Small Dog Syndrome
Small dog syndrome. Some small dogs display certain behaviours because they feel the need to make up for being so small. (We want to assure you that we have minded thousands of small dogs since we started operating in 1993. Only a very small portion of them suffer from small dog syndrome.)
Behaviours associated with small dog syndrome often include any, and hopefully not all, of the following:
- Showing aggressive behaviour towards larger dogs – often because they are afraid so they bark or snap at larger dogs.
- Reluctance to be obedient – sometimes because owners are not as firm with them because they are so small.
- Over-excitable behaviour – it’s easier to allow a small dog to display over-excitable behaviour than it is to allow a Great Dane or Rottweiler to act like this.
- Consistent jumping on people – once again, allowed to get away with this because they are so small.
- Aggression towards other people – often this is another behaviour based on fear.
- Taking longer to be toilet-trained – it’s just a little puddle!
Humans are sometimes responsible for small dog syndrome
Not you, of course!
Often, owners of small dogs don’t spend as much time training their dogs. (Owners of large dog are more compelled to do so out of necessity.) This may explain the little dog’s reluctance to be obedient – they have not learnt what is expected of them.
We often see small dogs getting away with behaviour that large dog owners just cannot allow. For example, if you have a German Shepherd you are much more likely to train him not to jump on people. The results of this behaviour in a big dog can be very uncomfortable or even disastrous.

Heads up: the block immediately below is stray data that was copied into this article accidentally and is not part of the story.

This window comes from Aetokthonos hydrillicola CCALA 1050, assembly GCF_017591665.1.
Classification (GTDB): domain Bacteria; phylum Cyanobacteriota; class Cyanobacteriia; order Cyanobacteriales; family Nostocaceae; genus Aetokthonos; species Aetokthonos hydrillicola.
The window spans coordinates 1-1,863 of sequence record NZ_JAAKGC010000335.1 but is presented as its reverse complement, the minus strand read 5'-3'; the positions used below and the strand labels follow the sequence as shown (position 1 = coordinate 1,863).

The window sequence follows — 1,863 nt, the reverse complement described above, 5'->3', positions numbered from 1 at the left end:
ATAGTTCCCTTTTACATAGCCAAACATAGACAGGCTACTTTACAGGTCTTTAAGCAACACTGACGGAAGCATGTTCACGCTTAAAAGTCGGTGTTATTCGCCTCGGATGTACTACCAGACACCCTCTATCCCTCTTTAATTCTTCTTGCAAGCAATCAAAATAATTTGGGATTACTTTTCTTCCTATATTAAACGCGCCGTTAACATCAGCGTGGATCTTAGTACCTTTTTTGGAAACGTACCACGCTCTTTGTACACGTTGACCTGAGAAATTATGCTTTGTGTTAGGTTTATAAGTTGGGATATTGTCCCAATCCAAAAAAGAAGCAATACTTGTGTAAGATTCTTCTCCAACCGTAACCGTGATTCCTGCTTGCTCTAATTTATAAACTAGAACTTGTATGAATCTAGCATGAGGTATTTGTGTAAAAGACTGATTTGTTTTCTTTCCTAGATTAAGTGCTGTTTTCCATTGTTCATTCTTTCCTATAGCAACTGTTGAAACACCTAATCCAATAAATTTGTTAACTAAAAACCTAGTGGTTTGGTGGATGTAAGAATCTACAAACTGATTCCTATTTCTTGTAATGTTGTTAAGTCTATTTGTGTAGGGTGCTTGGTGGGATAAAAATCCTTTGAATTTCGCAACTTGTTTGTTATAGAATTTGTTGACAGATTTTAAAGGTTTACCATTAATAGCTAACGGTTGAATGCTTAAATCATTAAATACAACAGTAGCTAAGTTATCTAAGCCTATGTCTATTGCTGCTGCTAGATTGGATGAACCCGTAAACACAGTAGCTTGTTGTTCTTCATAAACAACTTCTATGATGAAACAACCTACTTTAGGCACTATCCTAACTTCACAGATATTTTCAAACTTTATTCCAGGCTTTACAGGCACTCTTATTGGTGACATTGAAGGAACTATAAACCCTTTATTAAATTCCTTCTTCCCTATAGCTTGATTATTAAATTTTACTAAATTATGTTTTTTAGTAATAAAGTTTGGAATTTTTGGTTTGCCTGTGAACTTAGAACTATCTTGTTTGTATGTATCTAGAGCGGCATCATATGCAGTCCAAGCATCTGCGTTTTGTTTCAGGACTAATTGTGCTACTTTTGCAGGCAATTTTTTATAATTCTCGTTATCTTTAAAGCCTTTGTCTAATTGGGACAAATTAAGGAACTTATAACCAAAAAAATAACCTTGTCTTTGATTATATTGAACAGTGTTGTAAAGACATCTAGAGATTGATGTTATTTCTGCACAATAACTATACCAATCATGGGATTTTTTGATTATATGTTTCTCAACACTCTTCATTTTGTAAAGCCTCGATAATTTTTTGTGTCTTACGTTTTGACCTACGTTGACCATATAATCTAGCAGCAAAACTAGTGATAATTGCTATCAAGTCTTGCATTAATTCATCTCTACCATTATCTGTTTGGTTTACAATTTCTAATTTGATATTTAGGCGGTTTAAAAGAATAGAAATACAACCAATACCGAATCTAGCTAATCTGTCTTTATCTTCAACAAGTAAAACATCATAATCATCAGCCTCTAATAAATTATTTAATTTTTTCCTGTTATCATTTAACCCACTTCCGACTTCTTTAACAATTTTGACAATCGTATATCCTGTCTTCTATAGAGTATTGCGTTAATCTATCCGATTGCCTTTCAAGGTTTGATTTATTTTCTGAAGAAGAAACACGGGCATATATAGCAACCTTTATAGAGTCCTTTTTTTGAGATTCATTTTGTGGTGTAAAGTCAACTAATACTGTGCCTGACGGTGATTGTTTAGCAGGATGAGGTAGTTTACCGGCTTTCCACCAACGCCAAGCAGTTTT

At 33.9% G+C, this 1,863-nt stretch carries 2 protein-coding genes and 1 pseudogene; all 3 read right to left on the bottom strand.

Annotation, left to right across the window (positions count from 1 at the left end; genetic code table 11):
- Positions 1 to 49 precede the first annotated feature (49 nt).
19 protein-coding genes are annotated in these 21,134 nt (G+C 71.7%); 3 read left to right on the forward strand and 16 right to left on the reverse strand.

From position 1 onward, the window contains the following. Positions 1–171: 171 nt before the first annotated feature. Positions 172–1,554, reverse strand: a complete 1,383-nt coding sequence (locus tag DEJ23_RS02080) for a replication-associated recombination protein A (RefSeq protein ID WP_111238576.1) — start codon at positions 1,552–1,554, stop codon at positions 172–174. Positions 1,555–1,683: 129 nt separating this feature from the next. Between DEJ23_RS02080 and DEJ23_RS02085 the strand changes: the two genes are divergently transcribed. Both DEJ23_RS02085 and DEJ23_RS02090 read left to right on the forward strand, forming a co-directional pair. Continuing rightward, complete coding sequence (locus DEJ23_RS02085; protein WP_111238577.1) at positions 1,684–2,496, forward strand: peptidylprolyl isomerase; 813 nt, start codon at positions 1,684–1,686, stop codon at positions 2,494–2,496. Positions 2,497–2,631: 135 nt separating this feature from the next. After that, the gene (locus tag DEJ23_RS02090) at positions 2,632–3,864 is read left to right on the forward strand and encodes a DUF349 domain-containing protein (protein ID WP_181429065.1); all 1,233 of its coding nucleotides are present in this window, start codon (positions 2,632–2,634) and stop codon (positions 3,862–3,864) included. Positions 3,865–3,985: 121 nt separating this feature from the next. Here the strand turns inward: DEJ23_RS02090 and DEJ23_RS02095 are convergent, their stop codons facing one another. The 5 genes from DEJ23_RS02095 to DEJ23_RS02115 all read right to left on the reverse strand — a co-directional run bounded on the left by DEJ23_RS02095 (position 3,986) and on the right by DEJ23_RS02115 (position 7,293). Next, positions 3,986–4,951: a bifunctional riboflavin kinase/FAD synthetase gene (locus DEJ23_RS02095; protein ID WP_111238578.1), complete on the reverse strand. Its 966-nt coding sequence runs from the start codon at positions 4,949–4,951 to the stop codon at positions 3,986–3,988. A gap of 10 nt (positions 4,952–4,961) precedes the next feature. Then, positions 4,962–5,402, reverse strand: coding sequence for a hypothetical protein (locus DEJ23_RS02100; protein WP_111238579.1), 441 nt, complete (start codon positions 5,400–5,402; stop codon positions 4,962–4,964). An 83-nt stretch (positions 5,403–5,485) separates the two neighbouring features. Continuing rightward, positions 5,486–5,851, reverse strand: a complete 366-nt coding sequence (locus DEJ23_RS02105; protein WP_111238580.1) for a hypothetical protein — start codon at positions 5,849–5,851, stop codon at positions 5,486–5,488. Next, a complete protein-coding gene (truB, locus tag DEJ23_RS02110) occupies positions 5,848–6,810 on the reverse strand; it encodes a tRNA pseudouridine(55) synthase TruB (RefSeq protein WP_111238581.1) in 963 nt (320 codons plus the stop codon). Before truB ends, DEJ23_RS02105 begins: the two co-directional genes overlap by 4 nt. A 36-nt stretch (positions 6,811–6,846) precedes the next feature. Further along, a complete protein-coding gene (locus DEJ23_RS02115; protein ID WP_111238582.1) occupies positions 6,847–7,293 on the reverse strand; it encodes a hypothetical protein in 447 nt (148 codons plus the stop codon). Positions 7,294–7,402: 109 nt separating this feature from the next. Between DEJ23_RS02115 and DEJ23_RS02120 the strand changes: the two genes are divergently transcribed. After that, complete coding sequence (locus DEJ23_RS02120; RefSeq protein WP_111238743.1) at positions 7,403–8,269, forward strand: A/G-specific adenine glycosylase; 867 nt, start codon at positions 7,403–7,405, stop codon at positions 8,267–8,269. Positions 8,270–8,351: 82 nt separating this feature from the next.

Big dog owners are more inclined to ensure their dog is toilet-trained. Understandably, the consequences are far more unpleasant if they don’t!
How to prevent small dog syndrome
Many of the behaviours associated with small dog syndrome are directly related to how they are brought up. Here are some tips on how to prevent your dog developing this behaviour:
- Ensure that your little dog meets other dogs of all sizes as early as possible. Especially let her meet friendly, calm, larger dogs so that she doesn’t develop a fear of them. (At our local dog park one of the other dog owners had three little dogs. One of them was the tiniest Maltese I have ever met. PJ didn’t display any aggression towards bigger dogs as he was introduced to them from an early age. Because of this early introduction he had no fear of dogs of any size.) Read our blog on puppy socialisation.
- Introduce commands from a very early age. Start with ‘sit’ at mealtime and don’t allow him to start eating without your go ahead.
- When out walking don’t pick your little dog up when you see a big dog approaching. This only confirms for her that the other dog is ‘scary’.
- Be very firm with toilet-training. It may only be a little puddle but, after some years, you’ll get tired of wiping up after him. It will also make it more difficult to arrange for him to be minded in someone else’s home if he still has accidents.
- Be very consistent with your training and get other household members to commit to doing the same.
Little dogs are wonderful company (as are big dogs). However, they are so much easier to live with if they are trained and socialised early and correctly. Taking the time to do this can help to avoid the dreaded small dog syndrome.
Going away and need care for your pets?
We have wonderful, carefully-screened dog minders who welcome dogs into their home. See more information here.
Prefer to search for your own local pet sitter, house sitter or dog walker? Visit our sister site, PawBuddies.
Have a look at these great quality doggy mugs. A treat for yourself or a dog-loving friend. The mugs below are also available with: Yorkshire Terrier, Poodle, Pomeranian, Shih-tzu, Adult Chihuahua, Maltese Shih-tzu Cross and any breed you would like to request.